Production and Analysis of Polymeric Microcantilever Parts
McFarland, Andrew W.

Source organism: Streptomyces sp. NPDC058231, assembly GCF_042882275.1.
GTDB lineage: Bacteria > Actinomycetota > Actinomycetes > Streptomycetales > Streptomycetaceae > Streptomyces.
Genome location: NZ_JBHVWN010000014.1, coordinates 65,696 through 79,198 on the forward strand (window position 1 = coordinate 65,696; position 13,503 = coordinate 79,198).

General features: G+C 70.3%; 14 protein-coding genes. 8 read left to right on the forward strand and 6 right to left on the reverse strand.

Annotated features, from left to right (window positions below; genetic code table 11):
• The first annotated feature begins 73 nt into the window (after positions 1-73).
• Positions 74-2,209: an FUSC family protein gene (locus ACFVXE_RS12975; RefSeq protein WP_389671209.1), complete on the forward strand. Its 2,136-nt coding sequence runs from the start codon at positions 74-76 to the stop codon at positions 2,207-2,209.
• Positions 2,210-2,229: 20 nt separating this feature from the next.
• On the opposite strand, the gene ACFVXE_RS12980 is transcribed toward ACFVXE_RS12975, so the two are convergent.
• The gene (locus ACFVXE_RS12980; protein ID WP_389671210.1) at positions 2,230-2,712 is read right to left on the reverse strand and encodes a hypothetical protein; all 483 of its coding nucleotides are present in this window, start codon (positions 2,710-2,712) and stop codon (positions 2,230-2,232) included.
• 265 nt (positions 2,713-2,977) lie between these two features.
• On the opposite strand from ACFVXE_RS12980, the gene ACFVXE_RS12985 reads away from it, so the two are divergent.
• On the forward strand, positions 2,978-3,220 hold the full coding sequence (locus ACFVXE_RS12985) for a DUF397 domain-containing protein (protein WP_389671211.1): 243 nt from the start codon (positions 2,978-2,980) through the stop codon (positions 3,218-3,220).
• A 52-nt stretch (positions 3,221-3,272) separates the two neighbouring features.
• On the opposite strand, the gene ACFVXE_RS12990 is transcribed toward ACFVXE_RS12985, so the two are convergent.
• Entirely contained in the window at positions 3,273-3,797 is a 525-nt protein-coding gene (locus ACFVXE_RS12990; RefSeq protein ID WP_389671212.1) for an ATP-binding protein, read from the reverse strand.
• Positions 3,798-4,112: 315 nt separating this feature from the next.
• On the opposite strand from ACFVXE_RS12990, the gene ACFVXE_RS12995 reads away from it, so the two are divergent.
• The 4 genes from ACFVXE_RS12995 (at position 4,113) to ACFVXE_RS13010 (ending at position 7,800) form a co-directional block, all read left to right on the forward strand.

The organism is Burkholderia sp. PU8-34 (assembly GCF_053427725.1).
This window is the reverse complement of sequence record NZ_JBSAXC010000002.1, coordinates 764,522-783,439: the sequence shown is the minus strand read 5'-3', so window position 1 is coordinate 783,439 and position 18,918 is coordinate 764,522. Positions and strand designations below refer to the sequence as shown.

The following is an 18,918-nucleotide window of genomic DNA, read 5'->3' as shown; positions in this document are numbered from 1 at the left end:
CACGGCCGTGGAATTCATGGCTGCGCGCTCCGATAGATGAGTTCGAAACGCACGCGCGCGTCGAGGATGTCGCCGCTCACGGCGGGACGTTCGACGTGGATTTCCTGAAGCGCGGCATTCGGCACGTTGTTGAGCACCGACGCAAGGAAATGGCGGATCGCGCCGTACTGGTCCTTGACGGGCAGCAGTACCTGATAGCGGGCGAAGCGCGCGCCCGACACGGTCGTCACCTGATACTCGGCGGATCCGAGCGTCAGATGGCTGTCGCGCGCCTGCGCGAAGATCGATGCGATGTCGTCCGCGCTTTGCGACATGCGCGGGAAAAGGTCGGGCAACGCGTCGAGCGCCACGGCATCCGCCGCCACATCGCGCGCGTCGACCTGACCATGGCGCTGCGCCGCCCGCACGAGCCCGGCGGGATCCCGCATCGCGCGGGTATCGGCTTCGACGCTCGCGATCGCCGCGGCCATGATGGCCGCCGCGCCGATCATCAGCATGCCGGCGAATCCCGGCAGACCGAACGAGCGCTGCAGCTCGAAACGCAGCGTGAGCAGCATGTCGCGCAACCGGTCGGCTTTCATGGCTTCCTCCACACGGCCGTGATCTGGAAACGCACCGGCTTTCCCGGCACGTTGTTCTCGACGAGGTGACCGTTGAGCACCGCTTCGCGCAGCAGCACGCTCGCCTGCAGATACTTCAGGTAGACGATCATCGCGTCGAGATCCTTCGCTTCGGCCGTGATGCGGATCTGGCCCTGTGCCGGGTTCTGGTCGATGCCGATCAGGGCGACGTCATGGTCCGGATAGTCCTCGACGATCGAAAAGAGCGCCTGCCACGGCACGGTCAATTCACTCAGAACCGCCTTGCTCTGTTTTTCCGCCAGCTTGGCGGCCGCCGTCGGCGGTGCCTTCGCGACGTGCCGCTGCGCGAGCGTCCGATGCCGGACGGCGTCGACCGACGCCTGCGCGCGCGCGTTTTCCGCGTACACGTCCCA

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This dissertation presents work involving the manufacture and analytic modeling of microcantilever parts (length-width-thickness of roughly 500-100-10 microns). The manufacturing goals were to devise a means for and demonstrate repeatable production of microcantilevers from techniques not used in the integrated-circuit field, which are the exclusive means of current microcantilever production. The production of microcantilevers was achieved via a solvent casting approach and with injection molding, which produced parts from various thermoplastic polymeric materials (amorphous, semi-crystalline, fiber- and nanoclay-filled) in a repeatable fashion. Limits of the injection molding process in terms of the thinnest cantilevers possible were examined with 2 microns being the lower bound. Subsets of the injection-molded parts were used in a variety of sensing applications, some results were successful (e.g., vapor-phase, resonance- and deflection-based sensing), while others showed poor results, likely due to experimental shortcomings (e.g., fluid-phase, deflection-based sensing). Additionally, microcantilever parts with integrated tips were injection-molded and showed to function at the same level as commercial, tipped, silicon-nitride parts when imaging an optical grating; this experimental work was the first demonstration of injection-molded parts for chemical sensing and force spectroscopy. The scientific results were (i) the derivation of a length scale dependent bending stiffness and experimental evidence showing that such an effect was observed, (ii) the development of a new microcantilever experimental mode (surface stress monitoring via microcantilever bending resonant frequencies) and experimental validation of the technique, and (iii) a new method for determining microcantilever geometry based upon measurement of a bending, lateral, and torsional mode and experimental validation of the procedure.